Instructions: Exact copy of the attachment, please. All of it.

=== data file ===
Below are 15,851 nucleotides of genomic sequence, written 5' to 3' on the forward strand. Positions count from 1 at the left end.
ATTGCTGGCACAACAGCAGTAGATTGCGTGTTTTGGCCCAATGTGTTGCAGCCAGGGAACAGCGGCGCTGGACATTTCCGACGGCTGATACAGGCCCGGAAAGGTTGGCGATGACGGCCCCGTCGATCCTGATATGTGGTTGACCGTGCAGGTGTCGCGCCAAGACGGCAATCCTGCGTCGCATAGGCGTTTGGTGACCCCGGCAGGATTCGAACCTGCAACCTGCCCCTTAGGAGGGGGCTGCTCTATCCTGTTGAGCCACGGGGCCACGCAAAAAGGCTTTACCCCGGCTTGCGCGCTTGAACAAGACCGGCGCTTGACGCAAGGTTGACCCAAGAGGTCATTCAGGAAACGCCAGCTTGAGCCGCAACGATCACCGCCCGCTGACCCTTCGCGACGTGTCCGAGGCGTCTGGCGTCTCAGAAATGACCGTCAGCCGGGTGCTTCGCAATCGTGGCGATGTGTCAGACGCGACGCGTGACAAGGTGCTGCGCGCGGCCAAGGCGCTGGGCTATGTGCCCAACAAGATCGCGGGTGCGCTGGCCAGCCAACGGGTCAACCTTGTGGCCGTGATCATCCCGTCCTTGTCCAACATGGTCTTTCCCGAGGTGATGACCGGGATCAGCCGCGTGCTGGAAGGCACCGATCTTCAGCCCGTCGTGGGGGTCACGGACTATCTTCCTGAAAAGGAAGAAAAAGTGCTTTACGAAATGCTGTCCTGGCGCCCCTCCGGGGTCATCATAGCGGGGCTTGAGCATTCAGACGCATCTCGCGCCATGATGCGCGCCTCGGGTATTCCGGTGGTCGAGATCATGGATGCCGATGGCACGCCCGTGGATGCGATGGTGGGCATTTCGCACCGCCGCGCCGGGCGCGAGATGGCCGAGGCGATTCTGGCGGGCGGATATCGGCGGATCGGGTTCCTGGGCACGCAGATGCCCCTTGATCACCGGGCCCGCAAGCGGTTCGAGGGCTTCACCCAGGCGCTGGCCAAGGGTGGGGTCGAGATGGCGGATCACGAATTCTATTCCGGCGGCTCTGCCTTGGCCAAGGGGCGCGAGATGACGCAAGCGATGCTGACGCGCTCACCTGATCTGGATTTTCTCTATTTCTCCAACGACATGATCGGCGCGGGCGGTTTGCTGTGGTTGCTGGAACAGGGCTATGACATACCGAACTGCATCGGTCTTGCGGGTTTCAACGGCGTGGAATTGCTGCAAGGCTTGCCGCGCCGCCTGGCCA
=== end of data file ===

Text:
Below are 15,851 nucleotides of genomic sequence, written 5' to 3' on the forward strand. Positions count from 1 at the left end.
ATTGCTGGCACAACAGCAGTAGATTGCGTGTTTTGGCCCAATGTGTTGCAGCCAGGGAACAGCGGCGCTGGACATTTCCGACGGCTGATACAGGCCCGGAAAGGTTGGCGATGACGGCCCCGTCGATCCTGATATGTGGTTGACCGTGCAGGTGTCGCGCCAAGACGGCAATCCTGCGTCGCATAGGCGTTTGGTGACCCCGGCAGGATTCGAACCTGCAACCTGCCCCTTAGGAGGGGGCTGCTCTATCCTGTTGAGCCACGGGGCCACGCAAAAAGGCTTTACCCCGGCTTGCGCGCTTGAACAAGACCGGCGCTTGACGCAAGGTTGACCCAAGAGGTCATTCAGGAAACGCCAGCTTGAGCCGCAACGATCACCGCCCGCTGACCCTTCGCGACGTGTCCGAGGCGTCTGGCGTCTCAGAAATGACCGTCAGCCGGGTGCTTCGCAATCGTGGCGATGTGTCAGACGCGACGCGTGACAAGGTGCTGCGCGCGGCCAAGGCGCTGGGCTATGTGCCCAACAAGATCGCGGGTGCGCTGGCCAGCCAACGGGTCAACCTTGTGGCCGTGATCATCCCGTCCTTGTCCAACATGGTCTTTCCCGAGGTGATGACCGGGATCAGCCGCGTGCTGGAAGGCACCGATCTTCAGCCCGTCGTGGGGGTCACGGACTATCTTCCTGAAAAGGAAGAAAAAGTGCTTTACGAAATGCTGTCCTGGCGCCCCTCCGGGGTCATCATAGCGGGGCTTGAGCATTCAGACGCATCTCGCGCCATGATGCGCGCCTCGGGTATTCCGGTGGTCGAGATCATGGATGCCGATGGCACGCCCGTGGATGCGATGGTGGGCATTTCGCACCGCCGCGCCGGGCGCGAGATGGCCGAGGCGATTCTGGCGGGCGGATATCGGCGGATCGGGTTCCTGGGCACGCAGATGCCCCTTGATCACCGGGCCCGCAAGCGGTTCGAGGGCTTCACCCAGGCGCTGGCCAAGGGTGGGGTCGAGATGGCGGATCACGAATTCTATTCCGGCGGCTCTGCCTTGGCCAAGGGGCGCGAGATGACGCAAGCGATGCTGACGCGCTCACCTGATCTGGATTTTCTCTATTTCTCCAACGACATGATCGGCGCGGGCGGTTTGCTGTGGTTGCTGGAACAGGGCTATGACATACCGAACTGCATCGGTCTTGCGGGTTTCAACGGCGTGGAATTGCTGCAAGGCTTGCCGCGCCGCCTGGCCA